- Published: November 10, 2011
- Written by Chris Meehan
Nov. 4, financiers and solar industry professionals met at the “Solar Finance Roundtable,” an event put on by the Colorado Solar Energy Industries Association and the Colorado Bankers Association (CBA).
The event was a chance for executives on both sides of the financial equation, lenders and those who seek lending to develop solar, to meet and discuss what’s needed from each player to increase the opportunities to fund projects.
“This is a first for us in terms of having an educational meeting with another sector that wants to finance,” said Don Childears, CEO of CBA during opening remarks. “We are obviously excited because this represents quite a growth market for the banking industry, and we think there's a lot we can learn from this.”
The solar industry represents an opportunity for the banking industry, but hurdles remain.
Childears said solar companies need to be aware of a number of factors banks must consider before doling out loans to companies. Among them, can the company repay the loan?
“Not just today but five years down the road. If they can't repay the loan, can we work our way out of it? Is there adequate collateral that holds its value?” he said.
Banks have a lot of money to lend at this point.
“There's intense competition between banks for what we call ‘A loans,’” Childears said. But a lot of qualified customers might not want to borrow in this environment, while others that do aren’t qualified.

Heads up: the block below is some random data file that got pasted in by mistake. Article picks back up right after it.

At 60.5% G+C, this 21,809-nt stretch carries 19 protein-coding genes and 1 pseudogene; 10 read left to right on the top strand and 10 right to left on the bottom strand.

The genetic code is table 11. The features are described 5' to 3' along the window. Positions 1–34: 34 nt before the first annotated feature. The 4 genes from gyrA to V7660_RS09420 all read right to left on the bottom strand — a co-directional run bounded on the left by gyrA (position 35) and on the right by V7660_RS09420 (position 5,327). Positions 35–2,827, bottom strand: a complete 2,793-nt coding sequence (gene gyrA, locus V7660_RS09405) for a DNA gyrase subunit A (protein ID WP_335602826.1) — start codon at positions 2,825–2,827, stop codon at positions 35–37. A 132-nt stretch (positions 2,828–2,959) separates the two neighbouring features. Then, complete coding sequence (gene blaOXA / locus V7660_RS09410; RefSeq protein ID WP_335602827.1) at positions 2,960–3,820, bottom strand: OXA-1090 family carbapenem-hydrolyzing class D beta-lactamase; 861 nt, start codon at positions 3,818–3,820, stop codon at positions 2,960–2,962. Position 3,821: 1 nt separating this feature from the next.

One of bankers’ biggest concerns is education.
“Our education comes not just from information, but also from experience,” said Tom Wright, senior vice president of FirstBank Company of Colorado. “We're going to take a very conservative approach, and incrementally, as we become more comfortable and more familiar with the products and more educated about it, we'll be able to borrow more and more. A lot of it’s got to be experience, and it's got to be positive experience.”
One loan that fails can wipe out all the earnings from 10 successful loans, according to Wright.
Banks want to understand how power-purchase agreements (PPAs) are expected to generate profits, said Joe Coleman, senior vice president with JP Morgan Chase.
“We're often approached with projects that are PPA based, and I've yet to see a bank underwrite a deal on the income from the PPA,” he said. “A $500,000 loan, that's not an easy thing to get done when we don't have the education. People seem to think it's our fault that we don't know enough about the industry, and I'm continually asking how this project is going to work. Lay it out for me.”
Coleman has had limited involvement in solar for a number of years.
“I've still yet to get the explanation of how these projects work. One company showed me how the PPA worked on their spreadsheets and why I shouldn't be afraid of that,” he said.
The company wouldn’t let Coleman keep it.
“I've got to educate people in my bank who are not here in Colorado. And I've got to be able to give them information about specific projects that show the capability of repayment,” he said. “Think about that collaborative effort—help educate us.”